Space

December 11, 2013

NASA’s tracking, data relay satellite arrives at Kennedy Space Center

NASA’s newest Tracking and Data Relay Satellite is in a temporary home at the agency’s Kennedy Space Center in Florida waiting to be attached to a United Launch Alliance Atlas V rocket that will take it into Earth orbit, Jan. 23.

The TDRS-L spacecraft arrived at Kennedy, Dec. 6. After being unloaded from a U.S. Air Force C-17 aircraft, it was unpacked and inspected to ensure it sustained no damage on its flight from the Boeing Space and Intelligence Systems satellite factory in El Segundo, Calif.

As a vital information pipeline for space-based research and exploration, TDRS fulfills NASA’s broadest communication demands. For more than 30 years, the TDRS fleet has provided critical communication support to NASA’s human spaceflight endeavors that began during the space shuttle era and continues with support of the International Space Station. It also provides communications support to an array of science missions, as well as several launch vehicles.

“The launch of TDRS-L ensures continuity of services for the many missions that rely on the system every day,” said Jeffrey Gramling, TDRS project manager at NASA’s Goddard Space Flight Center in Greenbelt, Md.

TDRS-L is the second of three replenishment satellites for the TDRS constellation, which currently consists of eight spacecraft. TDRS-K was launched in January 2013. The last of the three, TDRS-M, is on track to be ready for launch as early as 2015.

Of the 11 TDRS satellites launched, eight still are operational. Four of those already are beyond their design life. Two have been retired. One was lost in a space shuttle accident.

These three constitute the third-generation of TDRS satellites, which changes the location for communication signal processing of some services from the spacecraft to the ground. This change supports the evolving needs of the users, providing more flexibility and unique tailoring options for use of these services, including unscheduled access on demand.

NASA’s Space Communications and Navigation Program, a part of the Human Exploration and Operations Mission Directorate at NASA Headquarters in Washington, is responsible for the TDRS network. Launch management of the Atlas V launch service for TDRS-L is the responsibility of the mission directorate’s Launch Services Program at Kennedy.




All of this week's top headlines to your email every Friday.


 
 

 
LM-MUOS

U.S. Navy, Lockheed Martin ready to launch MUOS-4 Aug. 31

The U.S. Navy and Lockheed Martin are ready to launch the fourth Mobile User Objective System secure communications satellite, MUOS-4, from Cape Canaveral Air Force Station, Fla., Aug. 31 aboard a United Launch Alliance Atlas V...
 
 

NASA seeks proposals for extreme environment solar arrays

NASA’s space technology program is seeking proposals to develop solar array systems for space power in high radiation and low solar energy environments. In the near future, NASA will need solar cells and arrays for multiple applications in robotic and human space exploration missions. Because these systems were traditionally developed for operation near Earth, there...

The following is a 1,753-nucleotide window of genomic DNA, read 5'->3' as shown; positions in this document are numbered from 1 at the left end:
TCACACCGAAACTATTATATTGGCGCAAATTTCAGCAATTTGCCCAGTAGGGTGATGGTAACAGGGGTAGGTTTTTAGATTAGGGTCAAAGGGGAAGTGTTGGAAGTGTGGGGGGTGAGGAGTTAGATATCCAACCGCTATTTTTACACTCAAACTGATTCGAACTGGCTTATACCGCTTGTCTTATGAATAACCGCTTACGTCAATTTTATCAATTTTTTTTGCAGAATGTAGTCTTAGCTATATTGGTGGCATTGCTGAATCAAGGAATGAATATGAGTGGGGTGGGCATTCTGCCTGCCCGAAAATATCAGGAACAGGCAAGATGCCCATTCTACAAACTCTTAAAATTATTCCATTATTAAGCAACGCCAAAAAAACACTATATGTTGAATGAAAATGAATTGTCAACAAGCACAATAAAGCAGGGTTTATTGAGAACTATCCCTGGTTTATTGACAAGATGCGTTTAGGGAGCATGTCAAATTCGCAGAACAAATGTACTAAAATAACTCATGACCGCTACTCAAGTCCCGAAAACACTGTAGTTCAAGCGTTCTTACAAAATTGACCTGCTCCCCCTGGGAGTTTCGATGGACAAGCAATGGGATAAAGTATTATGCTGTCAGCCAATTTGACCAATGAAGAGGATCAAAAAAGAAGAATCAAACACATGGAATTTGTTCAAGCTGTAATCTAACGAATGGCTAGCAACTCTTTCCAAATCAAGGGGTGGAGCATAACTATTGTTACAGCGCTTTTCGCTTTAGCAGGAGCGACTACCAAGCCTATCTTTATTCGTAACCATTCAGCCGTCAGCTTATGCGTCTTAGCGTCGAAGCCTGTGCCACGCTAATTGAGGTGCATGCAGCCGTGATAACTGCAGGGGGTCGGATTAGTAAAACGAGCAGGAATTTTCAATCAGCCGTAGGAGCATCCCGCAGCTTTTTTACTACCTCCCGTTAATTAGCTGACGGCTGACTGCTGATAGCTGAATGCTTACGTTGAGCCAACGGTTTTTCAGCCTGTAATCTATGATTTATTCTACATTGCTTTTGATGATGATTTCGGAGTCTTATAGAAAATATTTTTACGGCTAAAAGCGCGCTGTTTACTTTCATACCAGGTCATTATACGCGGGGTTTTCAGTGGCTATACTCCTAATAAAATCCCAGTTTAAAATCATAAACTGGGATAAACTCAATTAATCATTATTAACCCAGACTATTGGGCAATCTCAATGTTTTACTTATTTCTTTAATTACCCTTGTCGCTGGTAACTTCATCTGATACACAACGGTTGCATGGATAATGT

NASA awards contract for construction of new mission launch command center

NASA has awarded a contract to Harkins Contracting Inc. of Salisbury, Maryland, for the construction of a new Mission Launch Command Center at the agency’s Wallops Flight Facility in Wallops Island, Va. The new 14,174 square-foot facility will serve as the hub for interfacing with and controlling rockets, their payloads and associated launch pad support...
 

 
NASA photograph

NASA concludes series of engine tests for next-gen rocket

NASA photograph The RS-25 engine fires up for a 535-second test Aug. 27, 2015 at NASA’s Stennis Space Center near Bay St. Louis, Miss. This is the final in a series of seven tests for the development engine, which will pr...
 
 
LM-satellite

Lockheed Martin makes tiny satellite cooling system

Lockheed Martin scientists are packing three times the power density into a key satellite cooling system whose previous design is already the lightest in its class. This project continues the company’s effort to reduce co...
 
 
Northrop Grumman photograph by Bob Brown

Northrop Grumman delivers telescope structure for James Webb Space Telescope

Northrop Grumman photograph by Bob Brown Northrop Grumman employees preparing the telescope structure, for NASA’s James Webb Space Telescope for shipment to Goddard Space Flight Center in Greenbelt, Md. REDONDO BEACH, Cal...
 




0 Comments


Be the first to comment!


Leave a Reply

Your email address will not be published. Required fields are marked *

You may use these HTML tags and attributes: <a href="" title=""> <abbr title=""> <acronym title=""> <b> <blockquote cite=""> <cite> <code> <del datetime=""> <em> <i> <q cite=""> <s> <strike> <strong>